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Early Decision Applications Reach All-Time High

Applicants making Northwestern their first choice doubles over five years

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November 21, 2012 | by Pat Vaughan Tremmel

EVANSTON, Ill. --- Northwestern University’s early decision applications for undergraduate admission have reached an all-time high – and are now more than double the number received in 2007, only five years earlier.

Early decision applications at Northwestern are up for the eighth consecutive year, with the number for the Class of 2017 so far totaling 2,625 and representing a 7 percent increase from last year.

The rising number of students committing early to Northwestern -- and to Northwestern only, if admitted -- follows the record number of applications received overall for last year’s class. Applications topped 32,000 for the Class of 2016, the most academically gifted in the school’s 161-year history.

Northwestern increasingly is being recognized nationally and internationally for the excellence of its students and its highly diverse education offered inside and outside the classroom. The education crosses disciplines, continents and 12 schools and programs, on campuses in Evanston, Chicago and Qatar.

And Northwestern graduates increasingly are being noticed, whether for leading at the highest echelons of business and technology; for producing, directing, writing and performing for theater and music productions on major stages; for reporting and producing the most important stories of our day; or for breaking world records as six-time Olympic medalist Matt Grevers did once again this summer, winning a gold in the 100-meter backstroke. The list goes on.

Northwestern President Morton Schapiro reflected upon the Northwestern difference in the fall issue of Northwestern, the University’s alumni magazine:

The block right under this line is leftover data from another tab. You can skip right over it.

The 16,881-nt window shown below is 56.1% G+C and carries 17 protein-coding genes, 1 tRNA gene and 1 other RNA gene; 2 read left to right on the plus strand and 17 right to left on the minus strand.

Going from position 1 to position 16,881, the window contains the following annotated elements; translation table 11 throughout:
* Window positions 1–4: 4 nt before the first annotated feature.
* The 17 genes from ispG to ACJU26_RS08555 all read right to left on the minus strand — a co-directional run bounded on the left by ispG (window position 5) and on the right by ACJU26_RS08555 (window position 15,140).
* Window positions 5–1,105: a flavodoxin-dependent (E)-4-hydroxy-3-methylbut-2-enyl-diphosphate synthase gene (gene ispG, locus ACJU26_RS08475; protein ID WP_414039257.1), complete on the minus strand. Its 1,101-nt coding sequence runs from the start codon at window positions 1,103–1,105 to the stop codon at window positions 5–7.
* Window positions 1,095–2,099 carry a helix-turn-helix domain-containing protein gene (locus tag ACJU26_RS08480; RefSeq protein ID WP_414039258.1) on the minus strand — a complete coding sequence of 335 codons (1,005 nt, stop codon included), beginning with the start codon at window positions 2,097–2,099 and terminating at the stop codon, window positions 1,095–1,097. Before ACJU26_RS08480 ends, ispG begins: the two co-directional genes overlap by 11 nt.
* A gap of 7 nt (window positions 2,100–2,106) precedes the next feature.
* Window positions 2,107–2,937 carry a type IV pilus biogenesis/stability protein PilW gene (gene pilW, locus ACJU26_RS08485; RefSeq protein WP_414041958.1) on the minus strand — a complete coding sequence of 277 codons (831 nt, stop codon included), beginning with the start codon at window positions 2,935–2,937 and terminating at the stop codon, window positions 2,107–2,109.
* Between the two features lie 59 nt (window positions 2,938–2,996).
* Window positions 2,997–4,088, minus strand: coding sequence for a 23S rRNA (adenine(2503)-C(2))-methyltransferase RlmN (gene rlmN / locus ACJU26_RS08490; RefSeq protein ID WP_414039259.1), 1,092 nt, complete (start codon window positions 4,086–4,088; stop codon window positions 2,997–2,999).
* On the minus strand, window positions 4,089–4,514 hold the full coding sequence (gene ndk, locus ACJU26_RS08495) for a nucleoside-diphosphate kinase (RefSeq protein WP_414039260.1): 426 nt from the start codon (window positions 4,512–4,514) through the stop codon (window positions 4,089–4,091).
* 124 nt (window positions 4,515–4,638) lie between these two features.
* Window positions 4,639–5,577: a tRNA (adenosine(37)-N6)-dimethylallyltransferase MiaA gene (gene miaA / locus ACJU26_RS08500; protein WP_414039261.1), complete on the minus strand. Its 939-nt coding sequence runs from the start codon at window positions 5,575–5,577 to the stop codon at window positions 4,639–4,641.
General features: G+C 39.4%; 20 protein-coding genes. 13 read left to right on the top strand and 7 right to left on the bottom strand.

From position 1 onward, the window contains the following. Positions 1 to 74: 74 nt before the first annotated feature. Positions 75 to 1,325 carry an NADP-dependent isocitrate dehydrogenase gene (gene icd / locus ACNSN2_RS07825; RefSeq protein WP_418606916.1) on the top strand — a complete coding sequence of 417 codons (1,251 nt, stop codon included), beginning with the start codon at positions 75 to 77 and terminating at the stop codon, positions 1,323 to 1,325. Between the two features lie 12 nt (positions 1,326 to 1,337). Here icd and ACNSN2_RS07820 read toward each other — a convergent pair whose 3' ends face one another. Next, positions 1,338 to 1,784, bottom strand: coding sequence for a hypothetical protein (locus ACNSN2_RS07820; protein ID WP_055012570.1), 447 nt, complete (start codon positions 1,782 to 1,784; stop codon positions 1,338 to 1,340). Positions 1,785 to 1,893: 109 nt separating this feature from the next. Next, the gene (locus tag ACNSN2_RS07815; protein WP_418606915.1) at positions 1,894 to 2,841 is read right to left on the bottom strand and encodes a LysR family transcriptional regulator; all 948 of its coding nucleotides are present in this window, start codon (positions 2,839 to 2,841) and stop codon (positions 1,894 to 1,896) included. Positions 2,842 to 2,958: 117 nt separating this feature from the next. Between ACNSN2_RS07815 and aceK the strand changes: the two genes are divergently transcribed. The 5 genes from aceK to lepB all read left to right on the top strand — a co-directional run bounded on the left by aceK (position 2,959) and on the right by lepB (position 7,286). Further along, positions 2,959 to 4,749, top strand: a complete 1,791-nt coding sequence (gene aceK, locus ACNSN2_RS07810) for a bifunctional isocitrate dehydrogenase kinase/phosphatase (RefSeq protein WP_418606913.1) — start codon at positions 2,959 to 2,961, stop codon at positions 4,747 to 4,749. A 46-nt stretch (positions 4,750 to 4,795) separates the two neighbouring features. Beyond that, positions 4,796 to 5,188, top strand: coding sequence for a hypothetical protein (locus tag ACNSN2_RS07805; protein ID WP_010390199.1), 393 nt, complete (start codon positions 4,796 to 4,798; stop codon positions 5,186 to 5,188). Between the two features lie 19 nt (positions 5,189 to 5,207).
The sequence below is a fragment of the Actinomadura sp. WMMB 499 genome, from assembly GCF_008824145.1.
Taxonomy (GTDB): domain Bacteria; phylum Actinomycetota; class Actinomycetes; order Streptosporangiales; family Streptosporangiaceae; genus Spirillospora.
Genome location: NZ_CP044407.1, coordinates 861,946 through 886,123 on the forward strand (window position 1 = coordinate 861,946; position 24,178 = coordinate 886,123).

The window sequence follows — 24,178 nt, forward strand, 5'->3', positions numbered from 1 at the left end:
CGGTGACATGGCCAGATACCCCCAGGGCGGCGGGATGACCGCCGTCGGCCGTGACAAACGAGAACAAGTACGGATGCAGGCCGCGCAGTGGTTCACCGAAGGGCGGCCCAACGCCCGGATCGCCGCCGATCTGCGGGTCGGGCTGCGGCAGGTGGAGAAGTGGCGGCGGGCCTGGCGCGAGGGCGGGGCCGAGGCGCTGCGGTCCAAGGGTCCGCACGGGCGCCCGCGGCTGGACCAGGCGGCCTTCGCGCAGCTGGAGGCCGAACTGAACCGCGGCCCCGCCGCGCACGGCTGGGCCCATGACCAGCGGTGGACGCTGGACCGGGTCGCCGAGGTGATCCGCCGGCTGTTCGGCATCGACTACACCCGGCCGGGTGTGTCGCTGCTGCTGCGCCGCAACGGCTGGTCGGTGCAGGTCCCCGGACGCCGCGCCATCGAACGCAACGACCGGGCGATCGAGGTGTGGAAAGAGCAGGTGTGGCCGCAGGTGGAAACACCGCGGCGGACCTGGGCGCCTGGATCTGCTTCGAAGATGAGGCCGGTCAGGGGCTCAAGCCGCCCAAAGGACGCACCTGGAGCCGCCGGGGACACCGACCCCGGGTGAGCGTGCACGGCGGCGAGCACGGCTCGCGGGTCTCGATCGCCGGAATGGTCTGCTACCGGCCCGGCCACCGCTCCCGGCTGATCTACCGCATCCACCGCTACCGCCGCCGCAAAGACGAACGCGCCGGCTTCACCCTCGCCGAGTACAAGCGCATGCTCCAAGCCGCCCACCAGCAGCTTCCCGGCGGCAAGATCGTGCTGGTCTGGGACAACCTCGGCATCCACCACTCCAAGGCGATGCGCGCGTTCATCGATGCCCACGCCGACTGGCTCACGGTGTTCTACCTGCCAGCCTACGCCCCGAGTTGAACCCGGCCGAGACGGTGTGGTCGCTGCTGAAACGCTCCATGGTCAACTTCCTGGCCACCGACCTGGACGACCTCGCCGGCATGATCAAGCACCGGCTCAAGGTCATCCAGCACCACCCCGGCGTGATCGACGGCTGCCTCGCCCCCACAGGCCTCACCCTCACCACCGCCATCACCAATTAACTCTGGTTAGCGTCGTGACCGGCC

“Northwestern is likely one of very few institutions that can claim to have had its students, faculty or alumni win all of the following: Nobel Prizes, Academy Awards, Tony Awards, Rhodes Scholarships, MacArthur ‘genius grants,’ Pulitzer Prizes, National Book Awards and World Series and Super Bowl rings.”

Winning big scholarship competitions is widely used as measures of the quality of undergraduate teaching, and Northwestern students increasingly have been winning Rhodes, Marshall, Churchill and Fulbright scholarships.

Last year Sarah Smierciak, who graduated in 2011 from Northwestern summa cum laude, won a Rhodes Scholarship, widely considered the world’s most prestigious international scholarship. A triathlete, Smierciak came to Northwestern knowing little about the Middle East and ended up speaking fluent Arabic, living in Cairo and traveling one and a half hours daily to a makeshift school, where she taught street children and helped develop the curriculum.

For the eighth year in a row, Northwestern is among the top 10 producers of U.S. Fulbright grant recipients at the nation's research institutions, according to a ranking published in the Oct. 24 edition of The Chronicle of Higher Education.

Northwestern Fulbright winners currently teach, conduct research or study in countries around the world, representing every Northwestern undergraduate school as well as the law and medical schools.

Lydia Hsu, another 2011 Northwestern graduate, for example, is one of the first two recipients of a Fulbright student English teaching assistantship in Rwanda. A class about Africa that Hsu took her junior year at Northwestern led to three trips to Rwanda, the most recent one on the Fulbright. While in Rwanda, she focused, both intellectually and personally, on the country’ resilience, economically and otherwise, following the horrific 1994 genocide.

During her senior year, Hsu developed a curriculum that was the basis of a conference she organized for professors and secondary school teachers about the teaching of Africa -- with African voices -- in American secondary schools.

“The breadth of opportunities made available by Northwestern’s six strong undergraduate schools with the cross-school collaboration between faculty and students truly sets Northwestern’s culture apart,” stressed Michael Mills, associate provost for University enrollment.

“Sixty-five percent of Northwestern students graduate with more than one major -- with a double major or a major, minor and a certificate or various other combinations of studies -- sometimes in completely different fields,” added Christopher Watson, dean of admissions at Northwestern.

Applied learning also is a hallmark of a Northwestern education.

“An overwhelming majority of our students are doing things outside the classroom –internships, co-ops, research abroad, civic engagement, you name it -- to enhance the classroom experience,” Watson said.

But Watson stressed that Northwestern is not about all work and no play. “Yes, Northwestern students are quite focused on academics,” he said. “But they also take advantage of all kinds of clubs, sports and other opportunities and lead surprisingly balanced lives.”